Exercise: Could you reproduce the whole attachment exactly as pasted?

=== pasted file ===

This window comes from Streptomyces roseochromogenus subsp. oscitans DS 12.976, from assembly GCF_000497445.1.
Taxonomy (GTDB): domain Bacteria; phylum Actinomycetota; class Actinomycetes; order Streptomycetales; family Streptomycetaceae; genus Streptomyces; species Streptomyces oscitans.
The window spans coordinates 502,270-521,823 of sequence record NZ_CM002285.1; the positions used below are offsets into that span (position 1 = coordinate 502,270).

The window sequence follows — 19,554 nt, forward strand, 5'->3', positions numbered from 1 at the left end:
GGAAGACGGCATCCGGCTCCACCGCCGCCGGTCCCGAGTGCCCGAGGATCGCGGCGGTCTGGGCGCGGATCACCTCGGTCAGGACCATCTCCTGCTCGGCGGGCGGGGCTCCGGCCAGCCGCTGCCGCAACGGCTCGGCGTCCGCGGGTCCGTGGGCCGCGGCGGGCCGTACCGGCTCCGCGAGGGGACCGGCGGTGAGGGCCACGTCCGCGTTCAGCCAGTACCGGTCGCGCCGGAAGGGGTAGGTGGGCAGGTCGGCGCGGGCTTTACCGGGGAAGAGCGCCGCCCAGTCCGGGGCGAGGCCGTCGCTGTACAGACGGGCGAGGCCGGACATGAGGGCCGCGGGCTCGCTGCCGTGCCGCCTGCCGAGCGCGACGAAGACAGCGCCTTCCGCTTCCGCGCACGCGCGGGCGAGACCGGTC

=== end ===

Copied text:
This window comes from Streptomyces roseochromogenus subsp. oscitans DS 12.976, from assembly GCF_000497445.1.
Taxonomy (GTDB): domain Bacteria; phylum Actinomycetota; class Actinomycetes; order Streptomycetales; family Streptomycetaceae; genus Streptomyces; species Streptomyces oscitans.
The window spans coordinates 502,270-521,823 of sequence record NZ_CM002285.1; the positions used below are offsets into that span (position 1 = coordinate 502,270).

The window sequence follows — 19,554 nt, forward strand, 5'->3', positions numbered from 1 at the left end:
GGAAGACGGCATCCGGCTCCACCGCCGCCGGTCCCGAGTGCCCGAGGATCGCGGCGGTCTGGGCGCGGATCACCTCGGTCAGGACCATCTCCTGCTCGGCGGGCGGGGCTCCGGCCAGCCGCTGCCGCAACGGCTCGGCGTCCGCGGGTCCGTGGGCCGCGGCGGGCCGTACCGGCTCCGCGAGGGGACCGGCGGTGAGGGCCACGTCCGCGTTCAGCCAGTACCGGTCGCGCCGGAAGGGGTAGGTGGGCAGGTCGGCGCGGGCTTTACCGGGGAAGAGCGCCGCCCAGTCCGGGGCGAGGCCGTCGCTGTACAGACGGGCGAGGCCGGACATGAGGGCCGCGGGCTCGCTGCCGTGCCGCCTGCCGAGCGCGACGAAGACAGCGCCTTCCGCTTCCGCGCACGCGCGGGCGAGACCGGTC